Fyfe, E. R., de Leeuw, J. R., Carvalho, P. F., Goldstone, R. L., Sherman, J., Admiraal, D. M., Alford, L. K., Bonner, A., Brassil, C. E., Brooks, C. A., Carbonetto, T., Chang, S. H., Cruz, L., Czymoniewicz-Klippel, M., Daneil, F., Driessen, M., Habashy, N., Hanson-Bradley, C., Hirt, E. R., Hojas Carbonell, V., Jackson, D. K., Jones, S., Keagy, J. L., Keith, B., Malmquist, S. J., McQuarrie, B., Metzger, K. J., Min, M. K., Patil, S., Patrick, R. S., Pelaprat, E., Petrunich-Rutherford, M. L., Porter, M. R., Prescott, K., Reck, C., Renner, T., Robbins, E., Smith, R., Stuczynski, P., Thompson, J., Tsotakos, N., Turk, J., Unruh, K., Webb, J. D., Whitehead, S. N., Wisniewski, E. C., Zhang, K. A., Motz, B. A. (2021). ManyClasses 1: Assessing the Generalizable Effect of Immediate Feedback Versus Delayed Feedback Across Many College Classes. Advances in Methods and Practices in Psychological Science, 4(3), 25152459211027575. Online
Owen, R., Anderson, A., Bhandari, A., Clark, K., Davis, M., Dere, A., Jelinski, N., Moorberg, C., Osterloh, K., Presley, D., Turk, J., Young, R. (2021). Evaluating student attitudes and learning at remote collegiate soil judging events. Natural Sciences Education, 50(2), e20065.Online
Rabenhorst, M.C., Drohan, P.J., Galbraith, J.M., Moorberg, C., Spokas, L., Stolt, M.H., Thompson, J.A., Turk, J., Vasilas, B.L., Vaughan, K.L. 2021. Mn-Coated IRIS to Document Reducing Soil Conditions. Soil Science Society of America Journal. doi:10.1002/saj2.20301 Online
Turk, J., Young, R. (2021). A novel approach for teaching soil texture estimation: Replacing standard protocols with directed self-calibration. Journal of Geosciences Education, 1-16.
Turk, J., Graham, R. C. (2020). Disturbance impacts on porosity and hydraulic properties of vesicular horizons. Soil Science Society of America Journal.
Turk, J., Young, R. (2020). Field conditions and the accuracy of visually determined Munsell soil color. Soil Science Society of America Journal, 84, 163-169Online
Turk, J. K. 2016. The Development and Evaluation of Lecture Tutorials for Introductory Soil Science. Natural Sciences Education 45. doi:10.4195/nse2016.0002Online
Turk, J.K., and R.C. Graham. 2014. Analysis of vesicular porosity in soils using high-resolution X-ray computed tomography. Soil Science Society of America Journal 78: 868-880.Online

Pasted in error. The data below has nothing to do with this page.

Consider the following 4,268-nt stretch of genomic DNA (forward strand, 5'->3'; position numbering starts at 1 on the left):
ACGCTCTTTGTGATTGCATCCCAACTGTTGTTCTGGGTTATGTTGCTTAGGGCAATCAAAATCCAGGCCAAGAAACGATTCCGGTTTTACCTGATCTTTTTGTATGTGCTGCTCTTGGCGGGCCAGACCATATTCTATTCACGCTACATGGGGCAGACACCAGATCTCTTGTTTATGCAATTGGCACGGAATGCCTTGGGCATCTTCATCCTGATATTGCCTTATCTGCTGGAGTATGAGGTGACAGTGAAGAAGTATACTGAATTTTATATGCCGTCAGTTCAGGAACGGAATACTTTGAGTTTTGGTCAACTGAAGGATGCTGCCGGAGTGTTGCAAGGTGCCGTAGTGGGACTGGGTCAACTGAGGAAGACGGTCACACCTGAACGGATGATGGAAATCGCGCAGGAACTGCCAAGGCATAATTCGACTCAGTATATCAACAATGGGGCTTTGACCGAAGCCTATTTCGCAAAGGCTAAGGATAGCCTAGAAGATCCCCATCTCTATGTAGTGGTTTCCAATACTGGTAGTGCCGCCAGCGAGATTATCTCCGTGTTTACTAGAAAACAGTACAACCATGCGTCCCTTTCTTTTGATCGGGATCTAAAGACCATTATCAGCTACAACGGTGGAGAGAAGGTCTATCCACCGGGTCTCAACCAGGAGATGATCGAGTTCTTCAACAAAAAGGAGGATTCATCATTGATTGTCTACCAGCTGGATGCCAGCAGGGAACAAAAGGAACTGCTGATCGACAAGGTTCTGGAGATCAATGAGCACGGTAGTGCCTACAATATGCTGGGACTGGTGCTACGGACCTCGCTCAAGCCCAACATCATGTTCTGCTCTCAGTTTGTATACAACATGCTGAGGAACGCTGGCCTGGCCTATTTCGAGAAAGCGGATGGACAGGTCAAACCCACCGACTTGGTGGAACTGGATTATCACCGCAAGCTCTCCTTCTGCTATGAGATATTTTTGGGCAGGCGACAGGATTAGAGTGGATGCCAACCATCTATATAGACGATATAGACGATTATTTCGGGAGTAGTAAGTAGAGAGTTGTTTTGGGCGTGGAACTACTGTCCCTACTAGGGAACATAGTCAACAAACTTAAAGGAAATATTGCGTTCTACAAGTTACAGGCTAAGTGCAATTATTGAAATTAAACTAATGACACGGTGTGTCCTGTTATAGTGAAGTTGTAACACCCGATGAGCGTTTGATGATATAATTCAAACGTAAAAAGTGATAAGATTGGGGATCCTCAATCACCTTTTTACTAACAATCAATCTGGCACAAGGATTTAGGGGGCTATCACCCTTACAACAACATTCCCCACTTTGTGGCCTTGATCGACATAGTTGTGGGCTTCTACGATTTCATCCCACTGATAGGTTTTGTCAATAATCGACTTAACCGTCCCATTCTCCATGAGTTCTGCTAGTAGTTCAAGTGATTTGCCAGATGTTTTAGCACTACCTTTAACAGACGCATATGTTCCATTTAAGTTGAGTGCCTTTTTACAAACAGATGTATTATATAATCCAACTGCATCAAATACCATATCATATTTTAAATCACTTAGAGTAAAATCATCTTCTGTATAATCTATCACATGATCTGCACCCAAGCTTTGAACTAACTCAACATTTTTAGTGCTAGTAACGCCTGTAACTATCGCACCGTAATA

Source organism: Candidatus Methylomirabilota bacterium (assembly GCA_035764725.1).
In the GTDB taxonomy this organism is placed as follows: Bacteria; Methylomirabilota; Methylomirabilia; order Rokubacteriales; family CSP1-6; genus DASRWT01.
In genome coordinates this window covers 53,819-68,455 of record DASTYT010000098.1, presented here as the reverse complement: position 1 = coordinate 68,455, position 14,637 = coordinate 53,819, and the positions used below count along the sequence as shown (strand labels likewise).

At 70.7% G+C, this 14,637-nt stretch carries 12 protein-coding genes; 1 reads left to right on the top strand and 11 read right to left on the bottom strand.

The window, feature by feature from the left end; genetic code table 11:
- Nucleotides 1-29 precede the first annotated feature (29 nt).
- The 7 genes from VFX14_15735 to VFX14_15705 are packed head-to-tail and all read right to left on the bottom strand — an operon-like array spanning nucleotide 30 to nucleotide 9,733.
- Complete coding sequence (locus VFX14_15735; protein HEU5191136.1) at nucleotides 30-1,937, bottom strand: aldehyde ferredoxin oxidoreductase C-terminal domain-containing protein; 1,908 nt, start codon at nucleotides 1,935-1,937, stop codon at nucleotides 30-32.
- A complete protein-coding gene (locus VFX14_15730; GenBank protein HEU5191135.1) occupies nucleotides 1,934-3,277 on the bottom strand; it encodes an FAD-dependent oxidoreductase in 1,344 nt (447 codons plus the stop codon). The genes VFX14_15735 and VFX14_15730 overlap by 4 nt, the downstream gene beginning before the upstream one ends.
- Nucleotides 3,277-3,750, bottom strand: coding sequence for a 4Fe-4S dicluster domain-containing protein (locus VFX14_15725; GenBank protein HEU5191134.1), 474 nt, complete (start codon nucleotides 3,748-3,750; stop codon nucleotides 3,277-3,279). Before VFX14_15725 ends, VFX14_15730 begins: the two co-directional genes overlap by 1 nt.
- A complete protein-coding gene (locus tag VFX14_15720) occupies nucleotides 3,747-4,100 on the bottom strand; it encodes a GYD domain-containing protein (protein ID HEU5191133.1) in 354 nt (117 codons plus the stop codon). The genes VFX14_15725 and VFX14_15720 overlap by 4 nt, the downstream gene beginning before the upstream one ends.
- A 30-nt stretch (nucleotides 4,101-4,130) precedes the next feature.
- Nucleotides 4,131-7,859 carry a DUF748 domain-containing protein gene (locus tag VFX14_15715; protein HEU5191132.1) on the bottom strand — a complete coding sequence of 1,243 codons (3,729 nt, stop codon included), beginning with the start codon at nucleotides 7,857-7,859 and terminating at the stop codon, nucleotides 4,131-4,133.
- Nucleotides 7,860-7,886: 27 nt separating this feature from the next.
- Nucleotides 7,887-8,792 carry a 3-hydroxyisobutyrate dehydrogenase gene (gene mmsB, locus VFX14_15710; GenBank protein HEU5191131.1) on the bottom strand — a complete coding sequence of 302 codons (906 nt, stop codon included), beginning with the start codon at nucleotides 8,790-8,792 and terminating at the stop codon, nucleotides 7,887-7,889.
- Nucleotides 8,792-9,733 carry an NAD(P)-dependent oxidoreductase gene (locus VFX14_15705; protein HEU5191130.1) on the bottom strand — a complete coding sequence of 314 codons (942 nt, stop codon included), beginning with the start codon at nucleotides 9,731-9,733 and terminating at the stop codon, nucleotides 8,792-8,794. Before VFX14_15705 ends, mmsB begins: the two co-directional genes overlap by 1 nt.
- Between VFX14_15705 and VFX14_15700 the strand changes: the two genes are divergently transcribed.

Turk, J.K., O.A. Chadwick, and R.C. Graham. 2011. Pedogenic Processes. In P.M. Huang et al. (eds.) Handbook of Soil Science. CRC Press, Boca Raton, FL.
Turk, J.K., and R.C. Graham. 2009. Soil carbon and nitrogen accumulation in a forested debris flow chronosequence, California. Soil Science Society of America Journal 73:1504-1509.Online
Turk, J.K., B.R. Goforth, R.C. Graham, and K.J. Kendrick. 2008. Soil morphology of a debris flow chronosequence in a coniferous forest, southern California, USA. Geoderma 146:157-165.Online



DegreeMajorInstitutionYear Awarded
Doctorate of PhilosophySoil and Water SciencesUniversity of California-Riverside2012
Master of ScienceSoil and Water SciencesUniversity of California-Riverside2007
Bachelor of ScienceBiologyUniversity of Maryland2004





TitleAwarded byYear Awarded
Faculty Inspiration AwardSchool of Natural Resources | UNL2024
Early Achievement Faculty AwardCASNR | Holling Family Teaching Excellence Award2023
Great Plains FellowsCenter for Great Plains Studies - UNL2018




SNR Program Areas

  • Environmental Science


Currently this page only displays grants that were awarded on 1/1/ 2009 to the present. If a grant was awarded prior to 1/1/ 2009 and is still active, it will not be displayed on this page.

Grant TitleThe Relationship between Color and Organic Carbon in NE Soils
Starting Date01/06/2021


Ending Date09/29/2022
Funding Level$88,557.00
Funding AgencyUSDA Natural Resources Conservation Service


Grant TitleSOILS ACROSS LATITUDES: 2018-2019 International Soils Meeting
Starting Date01/06/2019


Ending Date01/09/2019
Funding Level$500.00
Funding AgencyIANR


Grant TitleAnalysis of Clay Illuviation Processes in Depressional Soils in the Todd Valley, Eastern Nebraska
Starting Date09/24/2018


Ending Date09/30/2020
Funding Level$133,333.00
Funding AgencyDepartment of Agriculture - NRCS


Grant TitleNorth Central Region Isee Soils
Starting Date08/28/2017


Ending Date08/14/2018
Funding Level$8,921.00
Funding AgencyPurdue University



Graduate Programs

Master of Applied Science

Master of Science in Natural Resource Sciences
including specializations in

    Doctorate of Philosophy in Natural Resource Sciences
    including specializations in

      Courses Taught

      Course NumberCourse TitleFall Even YearsFall Odd YearsSpring Even YearsSpring Odd YearsSummer SessionCross Listing
      NRES 279Soil EvaluationXXAGRO/SOIL 279
      NRES 379Advanced Soil EvaluationXXXXPLAS 379, SOIL 379
      NRES 477/877Great Plains Field PedologyXXAGRO/SOIL 477; GEOG 467/867
      SOIL 101Soil and SocietyXX